Can Sales and Legal Ever Be BFFs?

September 5, 2018 legalese

Author: Derek Schueren

In the world of software, the frequent tension between sales and legal is well-known.  Each side views the other suspiciously: sales will agree to any term or condition if it will close a deal, while legal exists solely to “kill revenue.”  Why does this situation arise and how can it be fixed?

While there are many reasons why any particular sales and legal team may have a rocky relationship, the vast majority of such dysfunctional situations have their roots in one or more of the following:

  1. Lack of empathy.  Sales and legal often fundamentally don’t understand what the other does.  Sales’ role is critical: without revenue, at some point all businesses will die.  However, this obvious importance can – and often does – have the effect of making sales’ think the process ends when they get the customer to a verbal “yes.”  It does not. In fact, in some sales processes some of the most difficult steps remain after this point.  Critically, sales is NOT tasked with managing contractual risk; this important role is legal’s job.

    By contrast, legal is all too aware of the value sales can place on its role in a business, especially when sales develops a bad habit of dropping contracts on the legal desk last-minute with unrealistic expectations of how long legal’s work will take and a poor understanding of the potential issues to be encountered.  It’s like the high school brainiac and jock eyeing each other suspiciously, knowing the other has zero understanding of them while whiffing on the irony of that fact. Think The Breakfast Club.

  2. Insufficient preparation.  The best contractual processes are those which have been mapped, discussed and simplied beforehand.  Unfortunately, this happens relatively rarely, which is a real shame as the more legwork done by sales and legal prior to the contract negotiation stage the quicker and smoother it will go – by a wide margin.  Really good salespeople begin the contract review and negotiation process early on, as part of the sales process rather than its own, separate stage.  By the same token, really good lawyers don’t look at a contract as the Magna Carta, some sacred, monolithic and static holy grail of legalese.  Contracts serve a purpose, which can be fluid depending on the situation. And they can ALWAYS be simplified.
  3. Poor risk management.  A failure to understand, identify and quantify risk, by sales to some degree but for certain by legal departments, is a major struggle for many companies.  “Risk management” is not required curriculum in law schools (although it should be), and oddly contracts classes for 1Ls – which are required – focus predominently on the rationale behind contracts as a discipline of the law.  While important, this can leave lawyers in the driver’s seat of a race car knowing the history of race cars in minute detail but having no clue how to actually drive one.

Once these core issues are indetified, fixing them becomes much more straightforward.  To develop empathy, companies can start by educating each group on why the other exists, what the other does for their jobs, how they are measured in doing their jobs and ways in which the two groups can collaborate (e.g. can sales introduce contracts earlier in the process so they can start being socialized ahead of time?  And can legal have pre-approved fallback positions for particularly challenging sections, ready to go if and when needed?).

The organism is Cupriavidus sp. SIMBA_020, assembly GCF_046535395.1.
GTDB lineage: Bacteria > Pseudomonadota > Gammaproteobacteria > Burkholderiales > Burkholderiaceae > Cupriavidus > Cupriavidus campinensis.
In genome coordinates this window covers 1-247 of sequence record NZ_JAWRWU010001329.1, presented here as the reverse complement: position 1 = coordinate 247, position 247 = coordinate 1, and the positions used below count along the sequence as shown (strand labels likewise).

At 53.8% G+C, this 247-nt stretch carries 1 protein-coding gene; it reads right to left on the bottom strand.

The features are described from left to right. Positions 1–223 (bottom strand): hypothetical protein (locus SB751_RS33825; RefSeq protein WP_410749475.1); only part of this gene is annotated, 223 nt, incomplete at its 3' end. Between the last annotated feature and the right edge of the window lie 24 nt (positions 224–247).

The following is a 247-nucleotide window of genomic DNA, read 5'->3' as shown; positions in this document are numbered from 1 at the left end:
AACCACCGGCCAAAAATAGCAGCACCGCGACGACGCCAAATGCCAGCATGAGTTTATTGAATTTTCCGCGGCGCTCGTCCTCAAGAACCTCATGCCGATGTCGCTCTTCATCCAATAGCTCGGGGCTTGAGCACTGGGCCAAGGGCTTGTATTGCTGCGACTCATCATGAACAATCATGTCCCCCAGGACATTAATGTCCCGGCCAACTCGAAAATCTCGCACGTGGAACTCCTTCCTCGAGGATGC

With respect to preparation, my colleague Kingsley Martin has written extensively about this topic over his 30 years in the business.  As he has frequently pointed out, the vast majority of contracts can, should and must be simplified, no question.  They should also be revisited frequently to see how they can be improved, something many legal departments fail to do.  But sales also can and should incorporate the contractual step into the sales process itself, making the customer aware of what is coming in advance.  And finally, contractual risk simply must be understood better by legal departments and communicated to their sales counterparts as well as management.  Contract clauses and edits to them should be flagged and “scored” based on the risk they pose to the organization, which allows the company to make an informed business decision on their impact.  This makes the contract negotiation and review process FAR more efficient and less risky.

The great news in all of this?  Technology can drastically improve and expedite resolution of all of the aforementioned issues, namely AI-driven deal acceleration software which automatically scores all edits to a contract based on how risky they are (or aren’t), for legal and sales both to see.  It can also suggest pre-approved, substitute language which can be used when and where needed. Sound too good to be true? Try it and see for yourself.  At Akorda we believe sales and legal can work as a team, closing revenue faster while reducing the overall risk to get there.

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